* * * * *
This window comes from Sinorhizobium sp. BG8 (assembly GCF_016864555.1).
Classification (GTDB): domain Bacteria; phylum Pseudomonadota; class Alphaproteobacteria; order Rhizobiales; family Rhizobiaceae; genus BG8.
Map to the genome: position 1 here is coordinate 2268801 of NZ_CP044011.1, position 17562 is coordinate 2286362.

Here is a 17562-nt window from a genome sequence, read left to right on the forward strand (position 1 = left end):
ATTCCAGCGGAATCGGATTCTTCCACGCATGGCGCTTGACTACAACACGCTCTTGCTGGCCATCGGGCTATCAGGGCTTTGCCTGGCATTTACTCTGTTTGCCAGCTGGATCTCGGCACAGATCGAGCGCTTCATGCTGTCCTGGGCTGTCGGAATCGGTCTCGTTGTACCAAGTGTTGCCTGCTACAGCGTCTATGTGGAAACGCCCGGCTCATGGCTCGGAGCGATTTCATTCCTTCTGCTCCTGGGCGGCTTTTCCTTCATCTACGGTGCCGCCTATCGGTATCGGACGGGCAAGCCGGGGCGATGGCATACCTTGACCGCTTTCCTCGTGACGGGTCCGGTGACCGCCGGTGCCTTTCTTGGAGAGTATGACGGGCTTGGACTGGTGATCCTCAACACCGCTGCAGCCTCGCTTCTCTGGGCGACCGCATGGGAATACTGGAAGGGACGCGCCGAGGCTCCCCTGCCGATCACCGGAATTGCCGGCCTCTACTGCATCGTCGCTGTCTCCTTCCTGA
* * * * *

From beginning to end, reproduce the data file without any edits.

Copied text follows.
This window comes from Sinorhizobium sp. BG8 (assembly GCF_016864555.1).
Classification (GTDB): domain Bacteria; phylum Pseudomonadota; class Alphaproteobacteria; order Rhizobiales; family Rhizobiaceae; genus BG8.
Map to the genome: position 1 here is coordinate 2268801 of NZ_CP044011.1, position 17562 is coordinate 2286362.

Here is a 17562-nt window from a genome sequence, read left to right on the forward strand (position 1 = left end):
ATTCCAGCGGAATCGGATTCTTCCACGCATGGCGCTTGACTACAACACGCTCTTGCTGGCCATCGGGCTATCAGGGCTTTGCCTGGCATTTACTCTGTTTGCCAGCTGGATCTCGGCACAGATCGAGCGCTTCATGCTGTCCTGGGCTGTCGGAATCGGTCTCGTTGTACCAAGTGTTGCCTGCTACAGCGTCTATGTGGAAACGCCCGGCTCATGGCTCGGAGCGATTTCATTCCTTCTGCTCCTGGGCGGCTTTTCCTTCATCTACGGTGCCGCCTATCGGTATCGGACGGGCAAGCCGGGGCGATGGCATACCTTGACCGCTTTCCTCGTGACGGGTCCGGTGACCGCCGGTGCCTTTCTTGGAGAGTATGACGGGCTTGGACTGGTGATCCTCAACACCGCTGCAGCCTCGCTTCTCTGGGCGACCGCATGGGAATACTGGAAGGGACGCGCCGAGGCTCCCCTGCCGATCACCGGAATTGCCGGCCTCTACTGCATCGTCGCTGTCTCCTTCCTGA